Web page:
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OSHA urges demolition employers to follow safety standards

North Carolina residents may be interested to learn about steps that the Occupational Health and Safety Administration is taking to make demolition sites safer. In addition to a press release highlighting recent fatal demolition accidents, OSHA has created a new web page designed to educate employers about important safety measures. According to OSHA, one of the most common areas of neglect in demolition is the failure to determine what condition the structure is in prior to demolishing it.

In June 2013, a demolition in Philadelphia caused a four-story building to collapse and killed six people. Another fatal workplace accident happened in June 2014, when the last wall left standing from a building collapsed on a worker in New Jersey. Six months before that accident, pieces of falling concrete killed a 25-year-old worker in Chicago while he was helping to renovate a shopping mall.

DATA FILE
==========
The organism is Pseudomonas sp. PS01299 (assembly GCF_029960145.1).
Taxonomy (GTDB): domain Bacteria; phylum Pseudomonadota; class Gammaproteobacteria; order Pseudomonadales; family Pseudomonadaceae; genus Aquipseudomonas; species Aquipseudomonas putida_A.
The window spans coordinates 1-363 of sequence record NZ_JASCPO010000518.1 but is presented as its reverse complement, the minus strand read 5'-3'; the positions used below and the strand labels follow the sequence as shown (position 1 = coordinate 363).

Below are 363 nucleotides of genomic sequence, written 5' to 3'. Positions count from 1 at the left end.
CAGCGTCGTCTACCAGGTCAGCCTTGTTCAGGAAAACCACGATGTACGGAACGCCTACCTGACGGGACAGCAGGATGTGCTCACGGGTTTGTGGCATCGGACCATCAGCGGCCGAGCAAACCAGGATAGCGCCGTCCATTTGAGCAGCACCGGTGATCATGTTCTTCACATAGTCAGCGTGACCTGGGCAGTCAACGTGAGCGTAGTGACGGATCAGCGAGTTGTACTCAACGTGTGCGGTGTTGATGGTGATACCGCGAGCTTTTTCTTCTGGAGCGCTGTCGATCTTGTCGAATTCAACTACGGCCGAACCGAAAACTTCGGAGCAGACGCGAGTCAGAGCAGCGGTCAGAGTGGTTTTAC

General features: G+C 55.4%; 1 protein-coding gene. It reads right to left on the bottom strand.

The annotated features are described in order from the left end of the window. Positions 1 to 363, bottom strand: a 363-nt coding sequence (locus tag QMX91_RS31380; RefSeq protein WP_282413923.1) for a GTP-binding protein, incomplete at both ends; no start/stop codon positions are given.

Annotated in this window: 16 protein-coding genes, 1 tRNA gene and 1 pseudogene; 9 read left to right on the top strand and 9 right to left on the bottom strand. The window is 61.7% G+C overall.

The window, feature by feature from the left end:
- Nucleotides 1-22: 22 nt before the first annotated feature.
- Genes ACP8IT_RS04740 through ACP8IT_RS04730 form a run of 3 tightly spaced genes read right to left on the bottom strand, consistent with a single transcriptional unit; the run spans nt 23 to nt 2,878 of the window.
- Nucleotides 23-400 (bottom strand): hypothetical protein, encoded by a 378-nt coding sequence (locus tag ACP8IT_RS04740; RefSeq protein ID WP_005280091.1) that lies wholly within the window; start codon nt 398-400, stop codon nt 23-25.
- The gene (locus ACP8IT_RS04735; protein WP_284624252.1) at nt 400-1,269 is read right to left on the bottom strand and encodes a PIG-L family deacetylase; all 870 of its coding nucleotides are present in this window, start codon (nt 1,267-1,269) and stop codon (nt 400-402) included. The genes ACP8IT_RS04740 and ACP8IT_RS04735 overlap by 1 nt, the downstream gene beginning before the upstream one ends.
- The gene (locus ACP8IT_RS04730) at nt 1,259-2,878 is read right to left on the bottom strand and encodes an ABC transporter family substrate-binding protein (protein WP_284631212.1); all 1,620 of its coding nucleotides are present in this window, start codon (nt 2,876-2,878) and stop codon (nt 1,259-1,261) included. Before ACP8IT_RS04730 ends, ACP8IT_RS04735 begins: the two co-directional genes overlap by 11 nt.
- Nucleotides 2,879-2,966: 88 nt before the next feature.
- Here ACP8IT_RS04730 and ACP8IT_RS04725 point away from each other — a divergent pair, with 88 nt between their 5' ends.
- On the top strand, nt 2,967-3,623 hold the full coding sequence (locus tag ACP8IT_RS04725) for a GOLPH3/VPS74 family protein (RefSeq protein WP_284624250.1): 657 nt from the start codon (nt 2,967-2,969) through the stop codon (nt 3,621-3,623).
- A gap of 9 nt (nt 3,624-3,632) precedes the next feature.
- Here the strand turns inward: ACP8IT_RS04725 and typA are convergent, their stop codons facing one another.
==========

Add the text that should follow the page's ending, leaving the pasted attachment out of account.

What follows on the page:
The new information page on OSHA's website describes some of the hazards inherent in demolition that are not faced by regular construction workers. During demolition, workers may come into contact with hazardous materials like lead, asbestos and silica. Demolition workers also have to work with the unknown weaknesses or strengths of the structures they are demolishing as well as unknown modifications that may have been made to the building's original design.

A demolition worker who has been injured on the job may have a case for filing a workers' compensation claim. While suffering from painful injuries, however, some workers may not feel prepared to fill out the necessary paperwork and gather supporting evidence for a claim. Workers in this situation may decide to enlist the assistance of an attorney who may be able to seek compensation on their behalf.

Source: Safety.BLR.com, "OSHA takes steps to eliminate demolition fatalities", July 17, 2014

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